• --web.enable-admin-api, if specified then enables the Admin API. It lets you perform certain destructive actions. More on that in the following sections;
  • --persistence.file=, if specified then Pushgateway writes its state to this file every --persistence.interval time period;
  • --persistence.interval=5m, how often the state should be written to the previously specified file;
  • --push.disable-consistency-check, if specified then the metrics are not checked for correctness at ingestion time. Should not be specified in the absolute majority of cases;
  • --log.level=info, one of: debug, info, warn, error. Only prints messages with levels higher than that;
  • --log.format=logfmt, possible values: logfmt, json. Specify json if you want structured logs that could be used with, for example, Elasticsearch.

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Sending Metrics

Now we have a Pushgateway up and running. However, how do you send your own metrics to it from your ephemeral batch jobs? There are two ways:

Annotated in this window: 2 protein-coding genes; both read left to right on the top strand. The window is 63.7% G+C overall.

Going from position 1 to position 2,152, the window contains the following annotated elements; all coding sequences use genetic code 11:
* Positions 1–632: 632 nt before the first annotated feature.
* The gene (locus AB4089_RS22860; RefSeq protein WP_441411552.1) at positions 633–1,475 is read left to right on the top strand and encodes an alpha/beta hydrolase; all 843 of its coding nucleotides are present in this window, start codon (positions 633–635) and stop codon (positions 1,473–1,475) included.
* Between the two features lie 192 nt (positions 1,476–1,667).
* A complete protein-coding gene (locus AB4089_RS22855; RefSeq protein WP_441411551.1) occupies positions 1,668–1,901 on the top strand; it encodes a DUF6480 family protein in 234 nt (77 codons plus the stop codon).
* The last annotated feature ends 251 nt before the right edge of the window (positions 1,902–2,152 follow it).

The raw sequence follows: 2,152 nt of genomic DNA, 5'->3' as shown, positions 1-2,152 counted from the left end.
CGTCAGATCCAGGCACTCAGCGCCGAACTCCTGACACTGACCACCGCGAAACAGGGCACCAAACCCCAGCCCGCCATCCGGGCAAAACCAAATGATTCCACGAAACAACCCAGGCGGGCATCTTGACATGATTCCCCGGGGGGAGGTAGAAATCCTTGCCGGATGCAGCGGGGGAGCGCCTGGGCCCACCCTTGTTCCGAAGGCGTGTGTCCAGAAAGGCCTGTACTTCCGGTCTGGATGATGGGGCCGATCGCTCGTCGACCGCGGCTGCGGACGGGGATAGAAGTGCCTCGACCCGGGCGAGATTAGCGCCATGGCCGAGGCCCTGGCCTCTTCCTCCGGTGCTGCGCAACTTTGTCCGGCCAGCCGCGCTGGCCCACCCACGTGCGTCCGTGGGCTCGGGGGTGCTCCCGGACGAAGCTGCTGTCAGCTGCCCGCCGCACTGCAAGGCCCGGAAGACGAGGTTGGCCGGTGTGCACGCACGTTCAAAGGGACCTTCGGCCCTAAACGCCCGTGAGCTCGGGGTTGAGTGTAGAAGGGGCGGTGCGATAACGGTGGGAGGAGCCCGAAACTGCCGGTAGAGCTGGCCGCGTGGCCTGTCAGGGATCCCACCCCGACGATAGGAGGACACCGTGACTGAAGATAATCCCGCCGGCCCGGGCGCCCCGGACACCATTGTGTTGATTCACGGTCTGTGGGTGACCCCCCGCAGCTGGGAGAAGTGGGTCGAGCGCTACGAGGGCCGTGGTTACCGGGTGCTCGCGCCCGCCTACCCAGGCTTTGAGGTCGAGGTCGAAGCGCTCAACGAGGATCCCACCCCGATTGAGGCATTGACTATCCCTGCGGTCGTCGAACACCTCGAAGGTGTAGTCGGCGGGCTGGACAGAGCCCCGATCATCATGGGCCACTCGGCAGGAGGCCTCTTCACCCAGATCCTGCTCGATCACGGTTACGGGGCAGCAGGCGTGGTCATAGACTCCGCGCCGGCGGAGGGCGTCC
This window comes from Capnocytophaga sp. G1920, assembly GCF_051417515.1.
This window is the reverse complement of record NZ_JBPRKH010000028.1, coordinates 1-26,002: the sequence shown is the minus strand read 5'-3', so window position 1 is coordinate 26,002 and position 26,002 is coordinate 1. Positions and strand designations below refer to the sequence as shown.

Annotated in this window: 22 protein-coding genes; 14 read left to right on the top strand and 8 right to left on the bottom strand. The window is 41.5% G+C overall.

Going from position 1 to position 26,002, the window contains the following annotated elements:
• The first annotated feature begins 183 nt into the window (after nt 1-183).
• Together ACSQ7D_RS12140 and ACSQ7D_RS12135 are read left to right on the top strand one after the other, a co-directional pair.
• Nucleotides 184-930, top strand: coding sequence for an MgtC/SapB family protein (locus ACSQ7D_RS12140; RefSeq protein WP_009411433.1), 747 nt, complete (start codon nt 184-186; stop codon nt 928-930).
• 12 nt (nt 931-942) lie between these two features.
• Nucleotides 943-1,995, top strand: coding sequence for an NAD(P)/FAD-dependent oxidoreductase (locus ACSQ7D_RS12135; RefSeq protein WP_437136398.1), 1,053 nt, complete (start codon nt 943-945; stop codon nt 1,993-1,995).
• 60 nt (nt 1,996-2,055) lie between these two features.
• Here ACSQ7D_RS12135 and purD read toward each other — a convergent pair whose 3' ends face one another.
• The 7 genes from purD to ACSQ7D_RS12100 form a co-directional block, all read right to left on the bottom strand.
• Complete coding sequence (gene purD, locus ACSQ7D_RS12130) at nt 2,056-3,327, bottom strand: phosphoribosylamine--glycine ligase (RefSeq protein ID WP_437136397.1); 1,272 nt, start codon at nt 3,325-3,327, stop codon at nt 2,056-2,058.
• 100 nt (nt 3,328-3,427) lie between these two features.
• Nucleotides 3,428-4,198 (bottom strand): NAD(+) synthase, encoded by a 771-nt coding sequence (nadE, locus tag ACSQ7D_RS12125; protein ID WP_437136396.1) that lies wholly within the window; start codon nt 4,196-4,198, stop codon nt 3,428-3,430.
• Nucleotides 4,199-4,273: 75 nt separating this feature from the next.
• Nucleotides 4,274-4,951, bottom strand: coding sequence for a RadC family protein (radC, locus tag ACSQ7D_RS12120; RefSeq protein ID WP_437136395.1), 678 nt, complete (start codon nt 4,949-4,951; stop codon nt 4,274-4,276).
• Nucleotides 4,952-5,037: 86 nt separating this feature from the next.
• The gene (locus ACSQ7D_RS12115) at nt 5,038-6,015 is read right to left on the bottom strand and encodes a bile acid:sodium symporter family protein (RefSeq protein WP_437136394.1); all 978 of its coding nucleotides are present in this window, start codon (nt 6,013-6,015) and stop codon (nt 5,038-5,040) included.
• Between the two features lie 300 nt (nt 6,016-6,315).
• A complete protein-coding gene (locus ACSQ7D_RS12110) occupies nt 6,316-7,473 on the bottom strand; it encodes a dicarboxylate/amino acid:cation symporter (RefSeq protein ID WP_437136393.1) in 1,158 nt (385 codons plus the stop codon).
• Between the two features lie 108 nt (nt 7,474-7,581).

1. You can use a program which can do web requests, or 
  2. You can use a client library.

The former is more applicable in the cases where your batch job is written in a language such as Powershell or Bash.

With Powershell you can use the canonical Invoke-WebRequest which sends a web request to the given URL and given data. To send metrics data to a Pushgateway on Windows Powershell you can use this snippet:

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$metrics = "
# TYPE some_metric 
gaugesome_metric 42
# TYPE awesomeness_total counter
# HELP awesomeness_total How awesome is this article.
awesomeness_total 99999999
"Invoke-WebRequest-Uri "http://localhost:9091/metrics/job/metricfire/instance/article" -Body $metrics -Method Post

 

Running the above snippet will give you the following result in the user interface at localhost:9091:

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Consequently, the /metrics end-point now has the following data:

‍  

undefined

  ‍

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As you can see, there are two labels, job and instance. If Prometheus can't find them, it will attach them by itself if the configuration value honor_labels is true. In the snippet above they have been added to the metrics data via the URL that we have used to make the request.